Harvard Will Save You From Your Copyright Crisis

Picture this: it’s a Thursday night in Lamont and you are madly typing away on a paper due the next morning. You’re calmly searching the internet for sources when all of a sudden, you have an emergency. There’s an awesome totally relevant article you found on Google Scholar, but you don’t know how to cite it. Lucky for you, this fall the Harvard Library system is launching its “Copyright First Responder” program, which includes a dozen library staff members who have been specially trained to answer questions related to copyright law.

These specially trained ‘Copyright First Responders’ will be scattered throughout various libraries and departments, in order to assist students and “create a collaborative network of support among their peers involved with copyright issues,” according to the program’s website. The program will kick-off in the fall with a series of presentations at various libraries across Harvard.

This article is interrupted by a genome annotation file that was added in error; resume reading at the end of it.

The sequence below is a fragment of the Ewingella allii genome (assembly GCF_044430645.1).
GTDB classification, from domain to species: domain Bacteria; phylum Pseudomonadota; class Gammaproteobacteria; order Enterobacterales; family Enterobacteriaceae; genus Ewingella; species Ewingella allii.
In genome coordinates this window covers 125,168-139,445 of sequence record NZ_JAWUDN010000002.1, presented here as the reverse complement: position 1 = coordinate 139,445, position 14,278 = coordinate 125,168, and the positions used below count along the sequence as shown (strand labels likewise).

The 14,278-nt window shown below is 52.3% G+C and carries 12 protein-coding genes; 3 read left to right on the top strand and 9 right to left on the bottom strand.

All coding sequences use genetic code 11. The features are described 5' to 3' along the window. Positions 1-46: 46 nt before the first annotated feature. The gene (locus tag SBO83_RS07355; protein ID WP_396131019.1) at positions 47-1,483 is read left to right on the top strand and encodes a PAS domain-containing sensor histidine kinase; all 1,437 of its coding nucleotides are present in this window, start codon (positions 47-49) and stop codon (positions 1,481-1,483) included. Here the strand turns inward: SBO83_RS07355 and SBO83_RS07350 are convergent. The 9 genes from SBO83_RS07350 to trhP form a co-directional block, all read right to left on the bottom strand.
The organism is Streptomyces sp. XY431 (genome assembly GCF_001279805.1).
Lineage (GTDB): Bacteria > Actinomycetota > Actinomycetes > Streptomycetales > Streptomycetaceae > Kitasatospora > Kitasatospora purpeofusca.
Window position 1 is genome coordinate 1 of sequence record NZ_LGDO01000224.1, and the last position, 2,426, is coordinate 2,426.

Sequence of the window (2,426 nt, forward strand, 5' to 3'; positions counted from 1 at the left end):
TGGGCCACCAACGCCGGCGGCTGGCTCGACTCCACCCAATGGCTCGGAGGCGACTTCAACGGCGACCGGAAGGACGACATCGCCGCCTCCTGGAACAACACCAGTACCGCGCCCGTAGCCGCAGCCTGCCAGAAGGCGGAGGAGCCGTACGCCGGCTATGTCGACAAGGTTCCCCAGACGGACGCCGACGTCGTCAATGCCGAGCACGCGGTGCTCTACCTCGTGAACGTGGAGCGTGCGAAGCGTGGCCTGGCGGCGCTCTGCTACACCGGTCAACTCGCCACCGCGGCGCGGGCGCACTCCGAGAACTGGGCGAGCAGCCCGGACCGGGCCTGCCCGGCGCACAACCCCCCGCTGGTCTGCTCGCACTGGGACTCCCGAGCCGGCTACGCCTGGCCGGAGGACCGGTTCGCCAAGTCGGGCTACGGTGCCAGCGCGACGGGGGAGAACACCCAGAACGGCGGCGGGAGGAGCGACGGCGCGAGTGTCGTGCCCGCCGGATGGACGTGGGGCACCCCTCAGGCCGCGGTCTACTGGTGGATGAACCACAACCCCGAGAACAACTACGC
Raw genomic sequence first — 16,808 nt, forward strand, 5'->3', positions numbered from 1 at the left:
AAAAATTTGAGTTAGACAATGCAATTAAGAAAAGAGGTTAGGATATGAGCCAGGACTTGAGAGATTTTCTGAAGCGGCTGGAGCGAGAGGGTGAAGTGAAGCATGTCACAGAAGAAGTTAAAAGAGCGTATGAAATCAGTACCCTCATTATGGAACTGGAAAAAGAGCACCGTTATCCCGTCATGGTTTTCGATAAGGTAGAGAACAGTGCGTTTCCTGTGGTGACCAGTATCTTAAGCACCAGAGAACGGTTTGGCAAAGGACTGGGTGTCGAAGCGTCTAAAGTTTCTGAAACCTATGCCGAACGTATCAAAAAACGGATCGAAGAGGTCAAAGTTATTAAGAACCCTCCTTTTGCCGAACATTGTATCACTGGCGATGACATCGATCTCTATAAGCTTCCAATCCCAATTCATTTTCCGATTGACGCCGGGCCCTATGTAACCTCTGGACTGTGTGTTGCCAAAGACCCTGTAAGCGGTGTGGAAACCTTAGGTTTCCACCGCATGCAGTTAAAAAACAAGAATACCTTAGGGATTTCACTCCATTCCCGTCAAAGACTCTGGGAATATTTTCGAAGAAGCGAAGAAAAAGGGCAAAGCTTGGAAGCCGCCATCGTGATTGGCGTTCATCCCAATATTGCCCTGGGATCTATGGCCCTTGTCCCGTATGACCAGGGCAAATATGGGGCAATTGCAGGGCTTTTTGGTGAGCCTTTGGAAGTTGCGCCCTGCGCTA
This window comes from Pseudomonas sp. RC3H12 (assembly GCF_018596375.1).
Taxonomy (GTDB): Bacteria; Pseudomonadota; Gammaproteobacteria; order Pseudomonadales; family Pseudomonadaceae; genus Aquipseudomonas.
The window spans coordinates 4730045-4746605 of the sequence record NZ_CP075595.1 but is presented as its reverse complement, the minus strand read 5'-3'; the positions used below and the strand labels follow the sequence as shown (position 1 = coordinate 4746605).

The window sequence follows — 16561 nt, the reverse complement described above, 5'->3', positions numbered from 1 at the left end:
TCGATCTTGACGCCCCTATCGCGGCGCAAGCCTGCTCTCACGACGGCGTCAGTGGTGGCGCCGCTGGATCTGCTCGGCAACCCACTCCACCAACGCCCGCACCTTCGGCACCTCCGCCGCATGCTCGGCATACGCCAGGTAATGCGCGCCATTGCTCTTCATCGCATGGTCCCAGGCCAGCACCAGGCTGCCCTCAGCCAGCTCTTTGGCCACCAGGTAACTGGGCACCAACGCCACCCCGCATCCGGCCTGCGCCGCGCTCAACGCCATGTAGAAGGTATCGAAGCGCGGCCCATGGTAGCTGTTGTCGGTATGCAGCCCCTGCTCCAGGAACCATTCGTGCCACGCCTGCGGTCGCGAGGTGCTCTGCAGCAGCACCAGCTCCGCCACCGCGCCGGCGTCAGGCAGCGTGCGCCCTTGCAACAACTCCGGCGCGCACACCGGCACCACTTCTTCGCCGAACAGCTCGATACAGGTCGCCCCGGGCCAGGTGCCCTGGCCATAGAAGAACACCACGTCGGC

Though these librarians won’t be wearing neon-vests or have badges, the next time you find yourself wondering how to cite a selfie, or are having a lot of trouble on that Gov 1310 final paper, seek out a copyright first responder. They’re presumably a lot nicer than the academic integrity police.

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